If you leave dog shit where kids are playing, sooner or later someone’s going to get it on them. Angry parents complain, as they have every right to do, and before you know it the neighbourhood is up in arms and the by-law officers are handing out tickets and a nice neighbourly vibe is poisoned. All because some asshole couldn’t be bothered to assume the most basic responsibility of dog ownership / dog stewardship.

Come on, folks. A lot of life’s little aggravations can be avoided if you just follow one simple rule. Remember the old truism about how it only takes one asshole to ruin things for everyone? Don’t be that asshole.

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Cycling in Toronto and the toxic effect of consistent anti-bike rhetoric | #TOpoli #BikeTO

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Bit of a change-up here, folks.

Usually it’s Daren who gets into the specifics and applies his wonderful witty blend of deconstruction, observation and analysis, while yours truly drops in every now and then with the windy, sententious “let’s all take a step back and put this into a bit of historical context,” yada yada yada.

Bit different today. I had some friends over yesterday, and one of them, a far more committed cyclist than I, was describing a confrontation she recently had with a motorist. She brought video. Because the matter’s still before the legal system, I won’t name names or get into specifics.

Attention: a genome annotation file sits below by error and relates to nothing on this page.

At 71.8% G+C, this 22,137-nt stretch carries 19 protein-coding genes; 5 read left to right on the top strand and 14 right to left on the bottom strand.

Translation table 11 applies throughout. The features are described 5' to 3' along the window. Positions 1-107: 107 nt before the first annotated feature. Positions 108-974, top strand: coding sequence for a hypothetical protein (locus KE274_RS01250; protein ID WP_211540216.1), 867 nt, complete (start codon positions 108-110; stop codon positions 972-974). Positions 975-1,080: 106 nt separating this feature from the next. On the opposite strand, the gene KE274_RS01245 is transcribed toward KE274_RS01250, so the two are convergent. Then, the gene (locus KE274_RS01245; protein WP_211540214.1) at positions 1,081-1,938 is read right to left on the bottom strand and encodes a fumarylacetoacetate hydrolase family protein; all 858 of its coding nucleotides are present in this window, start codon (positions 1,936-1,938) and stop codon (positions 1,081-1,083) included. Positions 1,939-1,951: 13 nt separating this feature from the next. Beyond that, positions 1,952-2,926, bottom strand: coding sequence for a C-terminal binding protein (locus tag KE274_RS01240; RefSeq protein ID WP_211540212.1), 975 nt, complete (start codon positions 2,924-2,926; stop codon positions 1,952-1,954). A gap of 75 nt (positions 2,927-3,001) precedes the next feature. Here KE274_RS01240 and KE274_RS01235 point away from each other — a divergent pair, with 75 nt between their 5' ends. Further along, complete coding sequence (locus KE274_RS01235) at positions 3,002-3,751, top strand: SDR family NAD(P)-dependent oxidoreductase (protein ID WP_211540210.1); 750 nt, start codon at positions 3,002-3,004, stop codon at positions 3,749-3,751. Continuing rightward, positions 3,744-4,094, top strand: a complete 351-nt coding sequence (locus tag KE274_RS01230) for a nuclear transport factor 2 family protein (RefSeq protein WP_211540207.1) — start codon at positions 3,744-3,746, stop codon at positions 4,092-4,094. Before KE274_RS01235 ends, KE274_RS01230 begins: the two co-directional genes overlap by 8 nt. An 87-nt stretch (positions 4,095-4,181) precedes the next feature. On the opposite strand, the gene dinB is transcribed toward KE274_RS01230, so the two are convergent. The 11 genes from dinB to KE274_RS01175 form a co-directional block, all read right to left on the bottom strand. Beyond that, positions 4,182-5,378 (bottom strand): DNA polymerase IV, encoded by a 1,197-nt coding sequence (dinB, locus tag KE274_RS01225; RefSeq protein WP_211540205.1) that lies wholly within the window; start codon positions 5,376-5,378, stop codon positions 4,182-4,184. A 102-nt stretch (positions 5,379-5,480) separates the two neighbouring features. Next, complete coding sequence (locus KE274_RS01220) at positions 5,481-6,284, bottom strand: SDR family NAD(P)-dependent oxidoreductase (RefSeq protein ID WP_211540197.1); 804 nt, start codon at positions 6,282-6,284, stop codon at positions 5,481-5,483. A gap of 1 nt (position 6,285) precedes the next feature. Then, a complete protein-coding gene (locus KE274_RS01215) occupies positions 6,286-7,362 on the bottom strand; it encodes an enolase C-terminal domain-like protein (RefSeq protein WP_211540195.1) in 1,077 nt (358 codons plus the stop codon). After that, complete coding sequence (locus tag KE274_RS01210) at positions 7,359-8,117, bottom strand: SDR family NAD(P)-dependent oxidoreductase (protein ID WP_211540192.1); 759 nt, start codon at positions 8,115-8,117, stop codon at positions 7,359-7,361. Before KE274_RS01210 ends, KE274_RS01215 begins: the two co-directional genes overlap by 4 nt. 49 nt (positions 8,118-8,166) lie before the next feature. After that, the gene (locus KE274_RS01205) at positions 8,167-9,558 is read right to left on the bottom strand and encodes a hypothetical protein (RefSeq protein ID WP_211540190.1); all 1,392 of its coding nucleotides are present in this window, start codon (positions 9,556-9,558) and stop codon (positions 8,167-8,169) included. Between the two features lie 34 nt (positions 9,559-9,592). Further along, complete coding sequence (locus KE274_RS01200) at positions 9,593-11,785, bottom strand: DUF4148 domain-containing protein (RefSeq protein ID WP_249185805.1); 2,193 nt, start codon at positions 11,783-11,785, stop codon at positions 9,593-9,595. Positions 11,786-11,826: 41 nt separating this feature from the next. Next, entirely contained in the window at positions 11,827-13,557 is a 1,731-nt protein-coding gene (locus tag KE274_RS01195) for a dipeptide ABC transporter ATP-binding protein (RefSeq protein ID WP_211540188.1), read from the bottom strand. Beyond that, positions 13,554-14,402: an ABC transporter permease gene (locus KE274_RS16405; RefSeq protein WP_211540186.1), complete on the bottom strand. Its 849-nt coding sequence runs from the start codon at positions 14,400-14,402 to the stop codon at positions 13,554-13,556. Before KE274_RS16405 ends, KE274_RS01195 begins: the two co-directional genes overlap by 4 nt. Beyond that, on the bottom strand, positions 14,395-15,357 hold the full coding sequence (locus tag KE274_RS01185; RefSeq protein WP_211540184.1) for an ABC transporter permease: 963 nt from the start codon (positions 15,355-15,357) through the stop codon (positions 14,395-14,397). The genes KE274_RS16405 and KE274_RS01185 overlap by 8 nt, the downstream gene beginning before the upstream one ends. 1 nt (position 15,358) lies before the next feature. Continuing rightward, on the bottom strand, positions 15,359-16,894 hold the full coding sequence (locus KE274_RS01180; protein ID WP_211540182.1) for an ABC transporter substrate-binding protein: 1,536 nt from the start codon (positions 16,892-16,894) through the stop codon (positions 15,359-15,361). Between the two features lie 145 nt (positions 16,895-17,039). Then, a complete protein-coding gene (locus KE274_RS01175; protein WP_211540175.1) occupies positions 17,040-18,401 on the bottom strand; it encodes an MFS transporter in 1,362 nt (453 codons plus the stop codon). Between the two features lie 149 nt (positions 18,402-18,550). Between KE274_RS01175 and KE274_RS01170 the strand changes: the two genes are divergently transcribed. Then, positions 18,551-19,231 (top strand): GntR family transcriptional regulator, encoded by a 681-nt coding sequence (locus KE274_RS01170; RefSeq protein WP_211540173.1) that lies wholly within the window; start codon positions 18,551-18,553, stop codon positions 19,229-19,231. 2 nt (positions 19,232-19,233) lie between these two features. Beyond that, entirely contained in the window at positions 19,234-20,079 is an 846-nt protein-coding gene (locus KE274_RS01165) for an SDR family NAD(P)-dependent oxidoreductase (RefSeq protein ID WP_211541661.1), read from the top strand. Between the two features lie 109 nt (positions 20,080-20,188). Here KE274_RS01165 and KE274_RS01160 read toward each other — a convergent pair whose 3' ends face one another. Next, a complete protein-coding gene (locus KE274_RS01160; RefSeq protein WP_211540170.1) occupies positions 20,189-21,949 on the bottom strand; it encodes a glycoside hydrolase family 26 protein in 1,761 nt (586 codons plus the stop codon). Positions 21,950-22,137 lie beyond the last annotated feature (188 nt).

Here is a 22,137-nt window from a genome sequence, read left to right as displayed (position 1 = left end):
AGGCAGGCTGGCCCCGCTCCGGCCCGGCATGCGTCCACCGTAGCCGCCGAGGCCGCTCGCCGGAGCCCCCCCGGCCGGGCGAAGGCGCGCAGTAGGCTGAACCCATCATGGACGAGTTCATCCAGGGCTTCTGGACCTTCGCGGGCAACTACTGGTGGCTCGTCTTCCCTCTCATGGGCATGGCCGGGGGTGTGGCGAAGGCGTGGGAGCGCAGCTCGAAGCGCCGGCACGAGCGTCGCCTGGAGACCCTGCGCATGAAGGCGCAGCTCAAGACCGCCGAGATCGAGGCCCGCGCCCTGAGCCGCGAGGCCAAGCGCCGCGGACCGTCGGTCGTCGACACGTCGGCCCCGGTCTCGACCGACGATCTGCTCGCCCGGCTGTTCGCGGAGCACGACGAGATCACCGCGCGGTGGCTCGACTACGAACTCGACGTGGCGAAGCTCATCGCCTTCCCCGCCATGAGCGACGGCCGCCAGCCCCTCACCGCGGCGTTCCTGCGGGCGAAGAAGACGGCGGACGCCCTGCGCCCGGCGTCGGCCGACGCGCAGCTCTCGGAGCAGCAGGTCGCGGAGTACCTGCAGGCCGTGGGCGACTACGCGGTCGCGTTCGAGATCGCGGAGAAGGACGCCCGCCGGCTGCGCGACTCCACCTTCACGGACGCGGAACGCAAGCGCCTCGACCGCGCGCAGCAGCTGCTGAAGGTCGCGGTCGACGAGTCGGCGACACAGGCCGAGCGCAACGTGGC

In brief, she had words with a guy in a van who yelled at her to get off the road, arguing that “roads are for cars.” Now where have we heard that before? She retorted, quite correctly, that as a cyclist she had just as much right to be on the road as him. Next thing you know, the son of a bitch literally ran her off the road with his truck. On purpose. She had to be hospitalized. She needed stitches. Thank god she didn’t break any bones.

But there’s a lesson here, and it goes beyond the specific circumstances of this one incident. Anyone who rides a bike in Toronto’s more than likely to have had words with a hostile motorist or gotten the door prize or any of a number of hazards that cyclists have to face on a regular basis.

Now, recall one of Daren’s recent posts about some of the people who drive private automobiles and their sense of entitlement:

There’s no war on the car going on. It’s the exact opposite. This is all about the over-weening sense of entitlement and primacy in the minds of those using their private vehicles as their sole source of getting around the city. … a car driver’s sense of their right to the road is boundless.